We use the term a great deal. I used it countless times when I was writing The Emotional Learner without ever feeling the need to define the term. Wellbeing is sometimes used to mean happiness, or perhaps contentment; it’s often used when people speak about mental illness, suggesting that we can view it in termsContinue reading What do we mean by wellbeing? →
How does our brain go about making memories? And where are such memories kept for later retrieval?
1. What is Academic Buoyancy? Academic buoyancy is the ability to successfully deal with academic setbacks and challenges that are typical of the ordinary course of school life (e.g. poor grades, competing deadlines, exam pressure, difficult schoolwork)
Five psychology books I have enjoyed. There are many others, of course, and this list is in no particular order.
I’m sceptical of headlines that claim neuroscientists might have discovered the mechanisms that lead to bad behaviour, why teenagers are heavily influenced by their peers or why rewards don’t always work with adolescents. Such reports are usually accompanied by a stock photograph of a brain or diagram of a synapse and often dismissed outright byContinue reading What (if anything) can teachers learn from neuroscience? →
Habits have been defined as learned dispositions to repeat past responses (Wood and Neal, 2007). In other words, a habit is a behaviour we repeat because we associate it with a specific outcome. That said, habits can lead to both positive and negative outcomes and we often carry them out without awareness, especially if theContinue reading Nurturing habits in ourselves and others →
Procrastination can be viewed as an emotionally driven response related to our concept of self. Negative emotions arise because we might feel that the task we are putting off simply represents something that we aren’t prepared to handle. We might think of the task as being too difficult or the prospect of failure being tooContinue reading Procrastination: Some causes and cures →
(and the need for feedback) Guessing can be a useful strategy. Students might not think they know the answer to a question, but they quite often know what it is not, allowing them to reduce the pool of possible options. In the case of multiple choice questions, the sight of the correct answer can triggerContinue reading The problem with guessing →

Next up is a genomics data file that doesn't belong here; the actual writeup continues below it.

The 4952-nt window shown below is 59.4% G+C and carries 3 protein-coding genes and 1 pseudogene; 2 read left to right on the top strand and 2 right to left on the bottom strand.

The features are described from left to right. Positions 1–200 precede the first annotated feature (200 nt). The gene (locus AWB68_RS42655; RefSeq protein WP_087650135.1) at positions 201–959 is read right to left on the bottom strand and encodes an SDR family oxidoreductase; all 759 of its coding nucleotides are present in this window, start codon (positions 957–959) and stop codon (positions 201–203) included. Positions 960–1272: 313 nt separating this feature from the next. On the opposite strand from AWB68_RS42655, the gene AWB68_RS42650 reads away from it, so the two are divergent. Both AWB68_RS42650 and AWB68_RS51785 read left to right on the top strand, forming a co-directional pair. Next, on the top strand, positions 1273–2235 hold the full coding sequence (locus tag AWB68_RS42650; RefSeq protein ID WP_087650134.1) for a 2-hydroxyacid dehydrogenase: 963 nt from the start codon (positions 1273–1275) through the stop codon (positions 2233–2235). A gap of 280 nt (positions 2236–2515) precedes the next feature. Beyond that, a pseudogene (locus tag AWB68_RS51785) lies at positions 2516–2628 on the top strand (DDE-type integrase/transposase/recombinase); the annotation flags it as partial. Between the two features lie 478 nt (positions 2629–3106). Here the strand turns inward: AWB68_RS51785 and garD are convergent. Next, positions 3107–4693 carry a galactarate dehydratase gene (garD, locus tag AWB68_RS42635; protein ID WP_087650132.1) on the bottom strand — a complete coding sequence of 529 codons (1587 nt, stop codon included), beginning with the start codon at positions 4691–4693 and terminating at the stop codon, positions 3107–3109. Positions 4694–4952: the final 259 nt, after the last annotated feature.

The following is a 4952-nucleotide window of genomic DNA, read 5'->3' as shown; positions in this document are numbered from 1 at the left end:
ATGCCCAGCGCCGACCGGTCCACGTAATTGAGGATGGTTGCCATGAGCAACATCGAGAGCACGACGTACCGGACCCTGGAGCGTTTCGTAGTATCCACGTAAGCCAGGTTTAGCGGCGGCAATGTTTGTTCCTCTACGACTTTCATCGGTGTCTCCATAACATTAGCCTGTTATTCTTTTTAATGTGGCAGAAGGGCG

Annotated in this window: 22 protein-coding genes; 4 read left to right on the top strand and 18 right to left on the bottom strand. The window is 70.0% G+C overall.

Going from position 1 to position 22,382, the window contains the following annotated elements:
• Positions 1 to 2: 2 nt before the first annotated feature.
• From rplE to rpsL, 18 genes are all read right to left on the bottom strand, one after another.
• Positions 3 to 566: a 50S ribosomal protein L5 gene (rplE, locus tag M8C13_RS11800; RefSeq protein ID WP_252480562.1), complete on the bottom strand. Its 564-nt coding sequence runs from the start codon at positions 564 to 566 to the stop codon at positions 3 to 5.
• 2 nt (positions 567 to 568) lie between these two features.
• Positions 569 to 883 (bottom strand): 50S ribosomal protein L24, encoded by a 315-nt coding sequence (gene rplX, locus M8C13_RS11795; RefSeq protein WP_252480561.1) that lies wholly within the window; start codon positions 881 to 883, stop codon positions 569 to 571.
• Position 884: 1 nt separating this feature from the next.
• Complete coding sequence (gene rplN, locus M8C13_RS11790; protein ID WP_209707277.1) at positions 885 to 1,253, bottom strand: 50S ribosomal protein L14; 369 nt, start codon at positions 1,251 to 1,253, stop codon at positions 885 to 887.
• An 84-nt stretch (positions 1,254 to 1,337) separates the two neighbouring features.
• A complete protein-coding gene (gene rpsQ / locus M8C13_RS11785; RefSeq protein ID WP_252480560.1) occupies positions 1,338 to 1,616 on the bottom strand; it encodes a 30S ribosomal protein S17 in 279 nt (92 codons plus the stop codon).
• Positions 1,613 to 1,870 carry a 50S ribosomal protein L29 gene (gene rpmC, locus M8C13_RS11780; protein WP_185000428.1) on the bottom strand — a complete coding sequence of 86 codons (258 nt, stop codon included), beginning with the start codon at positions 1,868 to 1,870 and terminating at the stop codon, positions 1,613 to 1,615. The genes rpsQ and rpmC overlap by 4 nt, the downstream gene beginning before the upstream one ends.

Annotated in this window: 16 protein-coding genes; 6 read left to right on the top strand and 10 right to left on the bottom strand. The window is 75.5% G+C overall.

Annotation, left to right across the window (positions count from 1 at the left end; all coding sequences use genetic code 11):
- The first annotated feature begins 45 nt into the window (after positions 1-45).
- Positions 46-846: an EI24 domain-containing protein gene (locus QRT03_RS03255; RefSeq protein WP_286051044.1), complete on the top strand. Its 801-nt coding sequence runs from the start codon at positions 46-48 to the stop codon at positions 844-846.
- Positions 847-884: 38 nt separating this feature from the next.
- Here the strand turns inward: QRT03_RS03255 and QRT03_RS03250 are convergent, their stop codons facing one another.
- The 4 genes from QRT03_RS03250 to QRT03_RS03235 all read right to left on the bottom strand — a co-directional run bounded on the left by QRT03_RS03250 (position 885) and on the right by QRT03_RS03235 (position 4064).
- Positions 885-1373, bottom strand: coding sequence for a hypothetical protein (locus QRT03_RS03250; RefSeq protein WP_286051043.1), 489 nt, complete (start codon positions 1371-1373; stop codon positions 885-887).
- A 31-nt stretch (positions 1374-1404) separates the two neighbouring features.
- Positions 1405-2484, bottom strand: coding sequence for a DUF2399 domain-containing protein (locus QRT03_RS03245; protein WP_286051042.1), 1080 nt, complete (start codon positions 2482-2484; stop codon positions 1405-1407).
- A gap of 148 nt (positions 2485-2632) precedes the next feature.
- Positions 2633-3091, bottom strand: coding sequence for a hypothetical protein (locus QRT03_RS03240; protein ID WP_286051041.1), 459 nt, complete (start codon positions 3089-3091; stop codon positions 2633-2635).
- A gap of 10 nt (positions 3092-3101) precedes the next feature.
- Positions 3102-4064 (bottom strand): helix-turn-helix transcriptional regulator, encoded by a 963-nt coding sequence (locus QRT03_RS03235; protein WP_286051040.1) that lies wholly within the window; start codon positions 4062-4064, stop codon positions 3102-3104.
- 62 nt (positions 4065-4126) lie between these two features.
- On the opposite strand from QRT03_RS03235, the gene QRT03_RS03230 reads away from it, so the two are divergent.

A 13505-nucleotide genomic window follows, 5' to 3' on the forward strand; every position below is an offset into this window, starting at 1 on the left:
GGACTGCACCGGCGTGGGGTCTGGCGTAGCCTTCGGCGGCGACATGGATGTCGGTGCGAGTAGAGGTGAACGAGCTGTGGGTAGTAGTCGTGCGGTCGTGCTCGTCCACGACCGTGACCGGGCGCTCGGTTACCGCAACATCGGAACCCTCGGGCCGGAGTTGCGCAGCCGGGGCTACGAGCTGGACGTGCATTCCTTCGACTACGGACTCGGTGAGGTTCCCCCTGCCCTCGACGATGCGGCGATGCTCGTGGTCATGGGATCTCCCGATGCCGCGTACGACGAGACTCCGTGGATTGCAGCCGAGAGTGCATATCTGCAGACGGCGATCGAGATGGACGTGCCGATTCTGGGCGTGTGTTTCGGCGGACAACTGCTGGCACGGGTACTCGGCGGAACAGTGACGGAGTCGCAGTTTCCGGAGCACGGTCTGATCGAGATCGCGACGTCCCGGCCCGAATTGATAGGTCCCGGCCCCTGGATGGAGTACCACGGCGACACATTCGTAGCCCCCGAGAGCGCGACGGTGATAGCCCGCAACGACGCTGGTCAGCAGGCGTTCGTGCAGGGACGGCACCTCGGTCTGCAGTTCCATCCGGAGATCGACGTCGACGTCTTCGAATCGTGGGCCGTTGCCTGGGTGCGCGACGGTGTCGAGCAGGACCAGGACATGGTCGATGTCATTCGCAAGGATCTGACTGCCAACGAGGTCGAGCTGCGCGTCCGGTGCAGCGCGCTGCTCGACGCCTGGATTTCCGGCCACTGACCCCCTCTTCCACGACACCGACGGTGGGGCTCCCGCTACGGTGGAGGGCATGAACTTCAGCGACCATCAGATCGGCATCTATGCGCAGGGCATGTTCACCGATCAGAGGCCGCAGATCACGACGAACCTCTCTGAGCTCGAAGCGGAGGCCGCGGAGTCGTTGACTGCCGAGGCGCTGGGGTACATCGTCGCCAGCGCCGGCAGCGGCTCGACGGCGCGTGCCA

(But Not To Form New Memories). There remains clear evidence from multiple studies that high levels of anxiety can impair memory function. However, this impairment appears to only impact recall and has either neutral or beneficial impact on memory encoding (the process by which new information is stored). One reason why anxiety impairs the abilityContinue reading Why Anxiety Makes It Difficult to Recall Information →
(a work in progress) Why do some students seem to suffer more with anxiety than others? Limited amounts of stress are good for us (especially if we need to escape from a dangerous situation). This acute stress is often fleeting, involving a complex biological and behavioural mechanism that can increase motivation and cognitive function. ButContinue reading A Model of Student Anxiety →
The roots of Self-efficacy lie in the work of Canadian social psychologist Albert Bandura and his social-cognitive theory of behaviour. Bandura defines self-efficacy as ‘beliefs in one’s capabilities to organise and execute the causes of action required to produce given attainment’ (Bandura, 1977). Originally applied to clinical settings, interest in self-efficacy has spread to otherContinue reading A Self-efficacy Primer →
I’ve been thinking about anxiety lately. At a time when many students in England will be sitting or about to sit their mock exams (my own son included), it seemed like a good time to raise the issue again. None of us are strangers to anxiety and, indeed, some anxiety is actually beneficial to us.Continue reading Some Anxious Thoughts →
Attribution theory is a psychological concept about how people explain the causes of an event or behaviour.
Target grades have always been one of my great education bugbear’s, both as a teacher and as a parent. As a teacher, I have also found them to be just as restricting as they are motivating.
Human knowledge is about much more than single concepts or hierarchical structures. Our long-term memories are awash with all sorts of information, from memories related to our own lives to current affairs, theoretical concepts and partially understood ideas.
Cognitive reappraisal is an adaptive strategy that helps to encourage emotional regulation by restructuring our beliefs about a situation we view as inherently negative.
We all, I suspect, hold some common sense idea about personality without having to know very much about the science that underpins it. We might be able to spot an introvert or extrovert, although perhaps we just think of them as excitable or reserved. You might even have taken a test that purports to beContinue reading Personality and the Big 5 →
The Long Read… (Originally published in The Psychologist, September 2015) Despite the growth of so-called non-cognitive skills interventions in schools, such as resilience training, there often exists a degree of dissonance regarding the definition of such terms. Resilience interventions have been found to use the term in different ways, reducing the significance of any measurableContinue reading From adversity to buoyancy →